Weekend Reading

Ahoy, readers, weekend reading is back! In case you forgot, this blog comes with a complimentary, almost-weekly collection of whatever-the-hell links I think are worth a glance. Some of these are from a while ago, but you can forgive me since I haven’t done this in ten weeks, can’t you?

When I started interviewing women lawmakers, they all—Republican and Democrat, House and Senate, rural and urban—said that being a woman in the statehouse is more difficult than being a man. Some told of senators ogling women on the Senate floor or watching porn on iPads and on state-owned computers, of legislators hitting on female staffers or using them to help them meet women, and of hundreds of little comments in public and private that women had to brush off to go about their day. Some said they often felt marginalized and not listened to—that the sexism in the Legislature made their jobs harder and, at times, produced public policy hostile to women.

Yet, despite their strong feelings, women in the Capitol rarely talk about, except in the most private discussions, the misogyny they see all the time. It’s just the way the Legislature has always been.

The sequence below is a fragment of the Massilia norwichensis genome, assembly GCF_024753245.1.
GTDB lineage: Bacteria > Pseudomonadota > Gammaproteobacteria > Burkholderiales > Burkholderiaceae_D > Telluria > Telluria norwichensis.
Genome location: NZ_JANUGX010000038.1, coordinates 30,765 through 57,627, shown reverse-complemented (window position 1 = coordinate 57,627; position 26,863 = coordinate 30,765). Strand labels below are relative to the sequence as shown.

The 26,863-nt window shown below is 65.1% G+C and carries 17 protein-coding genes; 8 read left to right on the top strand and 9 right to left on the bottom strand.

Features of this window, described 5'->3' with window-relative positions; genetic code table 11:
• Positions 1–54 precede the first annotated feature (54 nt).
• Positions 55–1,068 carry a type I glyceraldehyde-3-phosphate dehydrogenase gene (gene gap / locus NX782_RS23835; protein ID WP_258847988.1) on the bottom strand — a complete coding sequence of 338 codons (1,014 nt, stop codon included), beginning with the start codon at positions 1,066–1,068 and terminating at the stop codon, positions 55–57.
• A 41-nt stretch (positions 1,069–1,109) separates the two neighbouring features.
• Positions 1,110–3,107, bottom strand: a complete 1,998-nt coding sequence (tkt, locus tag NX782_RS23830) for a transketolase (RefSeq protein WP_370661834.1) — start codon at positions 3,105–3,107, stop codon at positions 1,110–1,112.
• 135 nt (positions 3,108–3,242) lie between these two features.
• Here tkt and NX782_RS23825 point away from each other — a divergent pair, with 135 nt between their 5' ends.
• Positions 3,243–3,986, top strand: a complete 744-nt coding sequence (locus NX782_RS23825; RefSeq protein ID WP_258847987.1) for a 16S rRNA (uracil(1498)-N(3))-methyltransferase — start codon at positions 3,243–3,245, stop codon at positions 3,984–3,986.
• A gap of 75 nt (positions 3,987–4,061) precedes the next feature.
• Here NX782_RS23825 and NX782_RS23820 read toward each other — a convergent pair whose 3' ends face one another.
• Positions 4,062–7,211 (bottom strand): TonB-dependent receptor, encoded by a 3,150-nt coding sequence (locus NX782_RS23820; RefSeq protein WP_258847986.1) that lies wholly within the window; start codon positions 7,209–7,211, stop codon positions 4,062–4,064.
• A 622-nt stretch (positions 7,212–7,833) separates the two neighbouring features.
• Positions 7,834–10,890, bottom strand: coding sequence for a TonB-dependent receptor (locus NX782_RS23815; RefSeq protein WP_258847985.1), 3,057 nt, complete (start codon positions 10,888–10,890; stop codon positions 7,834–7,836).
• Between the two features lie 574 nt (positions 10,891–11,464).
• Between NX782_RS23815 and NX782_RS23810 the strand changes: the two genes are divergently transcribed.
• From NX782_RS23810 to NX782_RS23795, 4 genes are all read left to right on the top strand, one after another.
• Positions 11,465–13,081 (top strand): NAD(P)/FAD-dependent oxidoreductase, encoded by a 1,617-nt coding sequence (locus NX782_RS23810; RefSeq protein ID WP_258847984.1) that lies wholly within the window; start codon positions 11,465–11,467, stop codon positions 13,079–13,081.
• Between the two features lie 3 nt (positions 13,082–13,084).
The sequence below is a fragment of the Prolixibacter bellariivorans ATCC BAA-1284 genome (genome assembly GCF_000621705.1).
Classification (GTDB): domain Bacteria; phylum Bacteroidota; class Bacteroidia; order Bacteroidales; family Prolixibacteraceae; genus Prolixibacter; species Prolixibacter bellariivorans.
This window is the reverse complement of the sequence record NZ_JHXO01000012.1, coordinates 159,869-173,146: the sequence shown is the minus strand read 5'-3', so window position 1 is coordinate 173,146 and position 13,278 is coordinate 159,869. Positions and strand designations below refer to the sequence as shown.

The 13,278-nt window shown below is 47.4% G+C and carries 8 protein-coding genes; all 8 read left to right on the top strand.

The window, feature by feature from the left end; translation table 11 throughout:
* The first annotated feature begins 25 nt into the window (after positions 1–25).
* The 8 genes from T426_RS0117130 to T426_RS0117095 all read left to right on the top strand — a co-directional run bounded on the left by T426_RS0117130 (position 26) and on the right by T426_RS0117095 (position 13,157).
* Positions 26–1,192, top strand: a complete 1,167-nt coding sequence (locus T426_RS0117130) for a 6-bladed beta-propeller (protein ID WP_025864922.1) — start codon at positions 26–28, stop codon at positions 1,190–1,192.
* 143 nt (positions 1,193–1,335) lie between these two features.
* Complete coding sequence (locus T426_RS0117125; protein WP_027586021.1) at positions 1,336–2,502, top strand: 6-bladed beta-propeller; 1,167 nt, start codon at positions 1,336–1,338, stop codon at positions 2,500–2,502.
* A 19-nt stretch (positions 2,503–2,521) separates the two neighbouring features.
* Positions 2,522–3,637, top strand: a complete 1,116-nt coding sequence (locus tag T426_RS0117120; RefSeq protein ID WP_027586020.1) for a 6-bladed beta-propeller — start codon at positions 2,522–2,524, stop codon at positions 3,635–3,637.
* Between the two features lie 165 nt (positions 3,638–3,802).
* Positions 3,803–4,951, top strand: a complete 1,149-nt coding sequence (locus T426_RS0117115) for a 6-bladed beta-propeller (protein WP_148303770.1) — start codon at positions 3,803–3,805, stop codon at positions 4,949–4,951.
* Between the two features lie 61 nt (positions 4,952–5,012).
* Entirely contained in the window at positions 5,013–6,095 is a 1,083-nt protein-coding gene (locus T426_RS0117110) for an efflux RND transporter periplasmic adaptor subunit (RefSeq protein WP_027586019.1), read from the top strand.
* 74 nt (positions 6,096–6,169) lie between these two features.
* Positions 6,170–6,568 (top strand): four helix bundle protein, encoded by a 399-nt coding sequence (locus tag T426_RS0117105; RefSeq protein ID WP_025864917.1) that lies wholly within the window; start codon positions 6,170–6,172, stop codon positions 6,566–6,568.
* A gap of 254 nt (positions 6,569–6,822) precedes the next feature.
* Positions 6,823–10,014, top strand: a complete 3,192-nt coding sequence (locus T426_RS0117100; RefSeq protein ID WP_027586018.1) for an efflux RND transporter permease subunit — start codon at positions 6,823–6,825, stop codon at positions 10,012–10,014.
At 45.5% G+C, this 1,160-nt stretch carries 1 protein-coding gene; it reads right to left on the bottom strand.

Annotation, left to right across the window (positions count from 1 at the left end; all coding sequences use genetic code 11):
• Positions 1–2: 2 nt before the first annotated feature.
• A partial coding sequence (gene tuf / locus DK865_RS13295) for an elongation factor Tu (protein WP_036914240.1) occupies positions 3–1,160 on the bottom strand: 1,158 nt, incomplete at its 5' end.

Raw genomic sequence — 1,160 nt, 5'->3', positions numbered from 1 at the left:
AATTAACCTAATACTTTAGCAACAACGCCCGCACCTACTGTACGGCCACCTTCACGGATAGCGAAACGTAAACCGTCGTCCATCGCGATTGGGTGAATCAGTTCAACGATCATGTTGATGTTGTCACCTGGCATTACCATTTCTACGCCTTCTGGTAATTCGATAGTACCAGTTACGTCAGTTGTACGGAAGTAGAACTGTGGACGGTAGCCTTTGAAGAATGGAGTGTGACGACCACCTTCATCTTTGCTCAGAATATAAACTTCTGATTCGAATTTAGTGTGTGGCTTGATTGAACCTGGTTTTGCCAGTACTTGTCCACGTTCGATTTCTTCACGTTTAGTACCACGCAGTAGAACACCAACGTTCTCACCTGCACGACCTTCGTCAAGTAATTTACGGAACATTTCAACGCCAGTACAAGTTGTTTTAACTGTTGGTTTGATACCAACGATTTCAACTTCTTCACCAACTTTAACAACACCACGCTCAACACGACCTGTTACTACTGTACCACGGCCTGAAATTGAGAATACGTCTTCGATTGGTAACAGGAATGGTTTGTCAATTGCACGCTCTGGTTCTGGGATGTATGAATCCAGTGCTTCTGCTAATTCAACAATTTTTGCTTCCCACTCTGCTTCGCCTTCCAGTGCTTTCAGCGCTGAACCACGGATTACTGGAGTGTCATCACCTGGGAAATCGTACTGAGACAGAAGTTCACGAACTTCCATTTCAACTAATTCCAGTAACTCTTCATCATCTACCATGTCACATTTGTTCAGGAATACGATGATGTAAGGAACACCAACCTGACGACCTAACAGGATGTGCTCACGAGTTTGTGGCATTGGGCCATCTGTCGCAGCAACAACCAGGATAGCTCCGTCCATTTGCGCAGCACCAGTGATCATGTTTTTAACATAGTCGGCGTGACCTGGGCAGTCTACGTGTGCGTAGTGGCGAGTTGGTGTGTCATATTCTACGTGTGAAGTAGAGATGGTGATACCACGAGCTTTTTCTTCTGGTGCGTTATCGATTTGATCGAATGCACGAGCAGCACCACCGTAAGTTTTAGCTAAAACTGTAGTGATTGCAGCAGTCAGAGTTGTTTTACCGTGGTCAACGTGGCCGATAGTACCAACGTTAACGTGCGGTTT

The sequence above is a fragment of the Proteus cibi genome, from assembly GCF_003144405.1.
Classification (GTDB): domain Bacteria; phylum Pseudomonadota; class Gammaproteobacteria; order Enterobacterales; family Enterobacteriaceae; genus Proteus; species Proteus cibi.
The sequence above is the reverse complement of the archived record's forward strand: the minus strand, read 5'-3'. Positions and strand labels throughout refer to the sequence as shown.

It wasn’t just that the Knoxville city government’s push to green the city was impressive, though it was: over the past seven years, Knoxville has reduced the city government carbon footprint by 17 percent, multiplied its solar capacity by 133 times, saved millions per year through an energy efficiency push, and (by one metric) become the fastest-growing metro area for green jobs in the country. And they’re just getting started, with plans to tackle big remaining sources of emissions like urban sprawl and agriculture.

But beyond the concrete policy successes, there’s a deeper, human story about how a town where climate change, formerly a four-letter phrase in this right-leaning region, grew into a watchword. It’s the story of how a twice-arrested labor organizer who made fighting climate change part of her Mayoral platform was given the power to do just that by the silver-spoon oilman that beat her. It’s the story of how a polymath political science professor happened upon a young environmentalist halfway across the country who turned out to be just the person to make Knoxville’s buildings efficient and its power clean. It’s the story of how a city bureaucrat whose project was falling apart got a second chance, and how she used it to cement Knoxville’s green momentum.

TFA is a self-perpetuating organization. Teach for two years, burn out, go to law school, become a policy maker, make policies that expand TFA.

The increase in Chicago TFA  recruits on the heels of a mass firing is bad optics for TFA, as the organization is well known for its effective marketing team (who have had way more than five weeks of training).

TFA must have taken Chicago Mayor Rahm Emanuel’s advice and didn’t let the layoff crisis “go to waste.” With activists and media focusing on school closings and mass firings, TFA could quietly come in and increase its market share in Chicago’s schools.

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